“As with all co-branded cards, if you’re already a loyal customer and are spending a lot of money—say more than $2,000 to $3,000 a year, then get that branded card because it will likely be useful. But if you’re not a loyal customer or a frequent spender with that company, then don’t worry about it.”
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Despite the creation of the .xxx top-level domain (TLD), no one will use it. Porn purveyors will not use it for sure because they want to avoid parental control software which can easily block the entire TLD. And regular citizens won’t know to type it in or will simply add a .com after it because of force of habit. This is a perfect example of a lot of work that went into creating something that no one will use.
A new top-level porn domain, XXX (e.g., http://pornexample.xxx), was approved today by ICANN, the non-profit organization responsible for managing the assignment of domain names and approval of new top-level domains like .com, .org, and so on. This doesn’t mean that all porn sites will leave their current cushy URLs for XXX, but it’ll be an easy block for concerned parents. [PC World]
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By defining “digital” as not the technology, device, or channel, but rather the habits and expectations of modern users, we are able to make practical decisions about which marketing tactics, technologies, devices, and channels to use to match these users’ habits and expectations. If you know their habit is to search, then you wouldn’t blow your whole budget on TV ads and have nothing for them to find online when they search. if you believe they expect to be able to find information from their iPhones, then you wouldn’t make your whole site high bandwidth, flashy, and Flash because they wont be able to view it at all.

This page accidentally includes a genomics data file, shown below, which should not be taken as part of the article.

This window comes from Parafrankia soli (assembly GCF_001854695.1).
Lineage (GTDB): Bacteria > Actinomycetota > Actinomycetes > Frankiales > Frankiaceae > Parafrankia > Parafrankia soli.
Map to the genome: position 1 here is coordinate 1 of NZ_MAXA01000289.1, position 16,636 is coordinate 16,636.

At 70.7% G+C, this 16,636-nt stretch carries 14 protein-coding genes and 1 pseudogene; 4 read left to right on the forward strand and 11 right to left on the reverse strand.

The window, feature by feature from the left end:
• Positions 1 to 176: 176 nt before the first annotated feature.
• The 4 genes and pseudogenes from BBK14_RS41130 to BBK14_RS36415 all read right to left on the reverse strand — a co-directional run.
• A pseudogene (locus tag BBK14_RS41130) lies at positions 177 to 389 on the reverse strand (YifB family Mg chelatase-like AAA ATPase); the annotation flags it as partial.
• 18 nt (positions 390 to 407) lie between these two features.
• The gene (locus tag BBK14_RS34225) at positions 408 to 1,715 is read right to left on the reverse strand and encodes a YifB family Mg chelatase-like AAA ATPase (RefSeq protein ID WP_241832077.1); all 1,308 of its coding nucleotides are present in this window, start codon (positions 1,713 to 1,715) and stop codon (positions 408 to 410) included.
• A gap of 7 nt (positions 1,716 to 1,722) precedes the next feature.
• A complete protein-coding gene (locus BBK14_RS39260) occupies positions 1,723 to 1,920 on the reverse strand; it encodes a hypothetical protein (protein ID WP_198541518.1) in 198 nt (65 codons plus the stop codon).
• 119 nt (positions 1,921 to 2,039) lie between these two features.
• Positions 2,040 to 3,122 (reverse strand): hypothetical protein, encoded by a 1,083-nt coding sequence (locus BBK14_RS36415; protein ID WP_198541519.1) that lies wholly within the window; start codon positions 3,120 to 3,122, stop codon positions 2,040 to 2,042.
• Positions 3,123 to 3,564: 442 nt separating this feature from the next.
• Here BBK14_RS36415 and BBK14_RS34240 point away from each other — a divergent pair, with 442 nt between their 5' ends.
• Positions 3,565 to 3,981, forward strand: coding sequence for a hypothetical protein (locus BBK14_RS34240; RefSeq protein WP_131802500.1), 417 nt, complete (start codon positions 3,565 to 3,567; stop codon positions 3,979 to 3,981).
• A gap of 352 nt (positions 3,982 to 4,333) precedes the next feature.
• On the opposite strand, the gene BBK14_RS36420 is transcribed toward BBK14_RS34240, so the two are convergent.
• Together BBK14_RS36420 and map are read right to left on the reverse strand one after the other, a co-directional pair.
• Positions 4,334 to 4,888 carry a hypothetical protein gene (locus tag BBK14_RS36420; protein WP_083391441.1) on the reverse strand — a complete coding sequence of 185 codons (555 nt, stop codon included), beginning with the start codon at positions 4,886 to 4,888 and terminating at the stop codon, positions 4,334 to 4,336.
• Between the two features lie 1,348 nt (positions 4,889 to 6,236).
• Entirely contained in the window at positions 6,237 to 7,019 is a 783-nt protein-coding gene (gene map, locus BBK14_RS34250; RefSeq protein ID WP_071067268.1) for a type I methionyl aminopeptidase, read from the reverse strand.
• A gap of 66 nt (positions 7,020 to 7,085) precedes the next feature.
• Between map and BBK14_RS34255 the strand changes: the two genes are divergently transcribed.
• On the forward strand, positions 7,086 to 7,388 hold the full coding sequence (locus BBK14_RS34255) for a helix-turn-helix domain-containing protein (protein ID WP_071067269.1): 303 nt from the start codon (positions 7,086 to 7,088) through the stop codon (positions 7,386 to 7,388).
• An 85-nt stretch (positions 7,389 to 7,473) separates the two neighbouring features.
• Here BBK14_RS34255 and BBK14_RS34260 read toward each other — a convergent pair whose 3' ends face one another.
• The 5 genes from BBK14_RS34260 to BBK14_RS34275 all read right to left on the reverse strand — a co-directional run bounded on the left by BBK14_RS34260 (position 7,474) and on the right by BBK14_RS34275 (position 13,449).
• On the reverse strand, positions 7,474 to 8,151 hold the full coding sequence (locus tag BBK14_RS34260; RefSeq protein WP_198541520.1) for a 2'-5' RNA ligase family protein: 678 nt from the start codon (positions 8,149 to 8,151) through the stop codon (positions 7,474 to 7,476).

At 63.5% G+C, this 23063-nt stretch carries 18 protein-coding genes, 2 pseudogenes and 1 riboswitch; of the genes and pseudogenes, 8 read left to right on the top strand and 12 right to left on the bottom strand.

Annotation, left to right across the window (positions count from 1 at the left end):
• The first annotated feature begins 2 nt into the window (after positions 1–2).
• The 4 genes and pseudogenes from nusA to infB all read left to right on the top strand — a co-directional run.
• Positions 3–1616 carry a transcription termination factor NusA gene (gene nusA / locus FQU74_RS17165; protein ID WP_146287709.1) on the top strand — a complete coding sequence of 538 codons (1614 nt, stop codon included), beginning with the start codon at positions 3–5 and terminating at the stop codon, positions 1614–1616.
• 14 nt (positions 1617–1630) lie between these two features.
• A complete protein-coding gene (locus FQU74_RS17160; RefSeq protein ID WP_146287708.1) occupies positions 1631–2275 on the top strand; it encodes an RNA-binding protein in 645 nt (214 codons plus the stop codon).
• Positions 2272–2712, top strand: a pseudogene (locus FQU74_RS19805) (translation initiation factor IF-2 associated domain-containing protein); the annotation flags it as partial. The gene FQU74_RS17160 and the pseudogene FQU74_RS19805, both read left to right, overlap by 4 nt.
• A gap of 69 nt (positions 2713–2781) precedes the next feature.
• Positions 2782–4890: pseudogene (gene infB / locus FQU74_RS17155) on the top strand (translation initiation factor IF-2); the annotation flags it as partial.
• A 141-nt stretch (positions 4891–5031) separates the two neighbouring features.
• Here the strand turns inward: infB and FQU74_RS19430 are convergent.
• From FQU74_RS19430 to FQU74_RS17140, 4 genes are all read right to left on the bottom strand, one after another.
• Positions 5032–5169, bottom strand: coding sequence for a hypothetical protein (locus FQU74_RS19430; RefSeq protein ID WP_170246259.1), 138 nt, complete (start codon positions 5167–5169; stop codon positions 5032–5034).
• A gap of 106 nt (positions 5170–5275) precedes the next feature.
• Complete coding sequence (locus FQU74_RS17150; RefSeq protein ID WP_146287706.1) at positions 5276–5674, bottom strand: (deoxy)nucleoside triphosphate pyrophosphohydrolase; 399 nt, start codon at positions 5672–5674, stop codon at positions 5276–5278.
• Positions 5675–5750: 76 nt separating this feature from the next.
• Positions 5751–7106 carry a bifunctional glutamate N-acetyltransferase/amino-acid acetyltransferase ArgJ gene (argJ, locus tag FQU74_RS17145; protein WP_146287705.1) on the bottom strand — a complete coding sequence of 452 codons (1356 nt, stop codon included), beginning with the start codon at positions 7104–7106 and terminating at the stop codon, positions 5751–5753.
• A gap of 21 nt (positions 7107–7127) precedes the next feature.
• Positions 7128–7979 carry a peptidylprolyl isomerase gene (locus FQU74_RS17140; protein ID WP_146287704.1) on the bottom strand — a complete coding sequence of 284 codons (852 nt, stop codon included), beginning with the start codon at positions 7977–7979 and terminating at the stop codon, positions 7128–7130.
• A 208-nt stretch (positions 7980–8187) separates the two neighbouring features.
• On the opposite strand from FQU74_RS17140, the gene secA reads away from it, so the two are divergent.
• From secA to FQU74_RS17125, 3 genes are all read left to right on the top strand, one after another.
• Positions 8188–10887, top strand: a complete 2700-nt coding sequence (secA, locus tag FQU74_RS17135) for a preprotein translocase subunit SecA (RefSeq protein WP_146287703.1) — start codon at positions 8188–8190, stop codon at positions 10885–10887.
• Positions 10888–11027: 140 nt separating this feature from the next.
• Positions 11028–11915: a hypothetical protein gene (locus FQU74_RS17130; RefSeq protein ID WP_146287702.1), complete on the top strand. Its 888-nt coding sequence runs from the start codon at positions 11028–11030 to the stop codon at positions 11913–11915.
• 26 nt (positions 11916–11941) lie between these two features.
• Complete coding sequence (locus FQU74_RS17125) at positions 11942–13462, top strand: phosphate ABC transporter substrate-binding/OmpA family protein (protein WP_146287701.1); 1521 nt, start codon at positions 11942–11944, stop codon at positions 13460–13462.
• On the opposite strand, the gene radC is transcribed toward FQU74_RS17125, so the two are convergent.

Thank you all for your comments and retweets.
HamiltonWallaceA New Definition of Digital: http://bit.ly/2deV5u Article nails how “digital” is changing behavior. Listen-up marketers!
jonnylongdenRT @arkley68: Good post by @acfou – A New Definition of ‘Digital’ – http://www.clickz.com/3635052 #measure #roi
BennaPReading: the new definition of ‘digital’ from @acfou -via Clickz – excellent and informative read http://www.clickz.com/3635052
MJinNYCRT @acfou – Branding is dead; targeting is dying; social media is not media- A new definition of digital? – http://bit.ly/TTTPC
acfouBranding is dead; targeting is dying; social media is not media – if you believe this new definition of “digital” – http://bit.ly/TTTPC
jacqueswarrenNot so hot about his definition of digital, but this is certainly an action packed article !! http://bit.ly/2deV5u
arkley68Good post by @acfou – A New Definition of ‘Digital’ – http://www.clickz.com/3635052 #measure #roi
MPPR755DCSRT @kathymbaird Defining ‘digital’ http://tinyurl.com/yb5f9tq I work with a ‘digital’ team I teach a ‘digital’ course. This about sums it up
jeanaandersonI just had this conversation at an interview Tues: Is Digital killing the brand? Is creative losing its pull? http://www.clickz.com/3635052
RaynaNyc‘A New Definition of Digital’ http://bit.ly/Xn2Gr Thought provoking post by @acfou (via clickz)
HeidiPatmoreRT @Jussipekka Reading A New Definition of ‘Digital’ (via @DaGood) http://www.clickz.com/3635052
kathymbairdDefining “digital” http://tinyurl.com/yb5f9tq. I work with a “digital” team. I teach a “digital” course. This about sums it up.
mktmobileA New Definition of ‘#Digital’: is not about products, it’s all about habits and expectations http://bit.ly/iTH67